Aspiring electricians must enroll in a certified electrician training program to become a certified electrical apprentice. Licensed electricians teach certified apprentices, who work towards a journey level license. Electrician trainee programs require a four to five-year commitment and involve classroom and hands-on training.
State government websites often have information about electrician trainee programs. Certified electrician classes are also available at some technical schools. Electrical apprentices must meet minimum age and educational requirements, which vary among states. Follow instructions for submitting the program application, which includes paying an application fee. Electrical apprentices are given a trainee certificate, which must be renewed periodically to maintain trainee status.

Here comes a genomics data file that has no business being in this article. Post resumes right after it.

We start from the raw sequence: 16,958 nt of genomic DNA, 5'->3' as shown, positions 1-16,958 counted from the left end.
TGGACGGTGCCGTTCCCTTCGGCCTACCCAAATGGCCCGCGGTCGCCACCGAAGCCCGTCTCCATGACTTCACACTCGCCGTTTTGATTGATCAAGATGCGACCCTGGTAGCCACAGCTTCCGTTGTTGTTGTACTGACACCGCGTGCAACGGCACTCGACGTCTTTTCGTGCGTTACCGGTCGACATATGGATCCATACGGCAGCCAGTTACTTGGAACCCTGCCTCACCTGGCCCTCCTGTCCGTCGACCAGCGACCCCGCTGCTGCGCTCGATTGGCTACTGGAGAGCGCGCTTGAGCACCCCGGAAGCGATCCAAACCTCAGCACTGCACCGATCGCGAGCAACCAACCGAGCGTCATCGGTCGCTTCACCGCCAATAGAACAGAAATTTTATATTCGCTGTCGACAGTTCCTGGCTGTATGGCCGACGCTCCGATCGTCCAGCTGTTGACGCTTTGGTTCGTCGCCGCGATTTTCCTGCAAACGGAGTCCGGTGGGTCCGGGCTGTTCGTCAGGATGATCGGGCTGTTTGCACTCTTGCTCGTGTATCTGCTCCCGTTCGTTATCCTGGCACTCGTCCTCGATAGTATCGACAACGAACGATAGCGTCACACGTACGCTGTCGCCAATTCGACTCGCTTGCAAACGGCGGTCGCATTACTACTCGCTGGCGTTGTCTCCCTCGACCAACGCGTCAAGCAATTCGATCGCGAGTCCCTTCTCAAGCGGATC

Taking electrical courses at a technical school is one way to speed up the process of gaining entry-level work as an electrical apprentice, after being accepted into a trainee program. Trade skills taught at schools include electrical installation, repair and wiring. Electrical apprenticeship programs allow trainees to earn a living wage while learning real-world skills at a job site. During the training period, apprentices work indoors, outdoors and acquire knowledge about regulatory codes, work standards and safety. Trainee work experience is applied towards state licensing requirements.
Each state mandates how many hours of training are required, and what apprentices must do to earn a license. After the trainee phase is completed, certified electricians can take additional training classes to earn specialty certifications.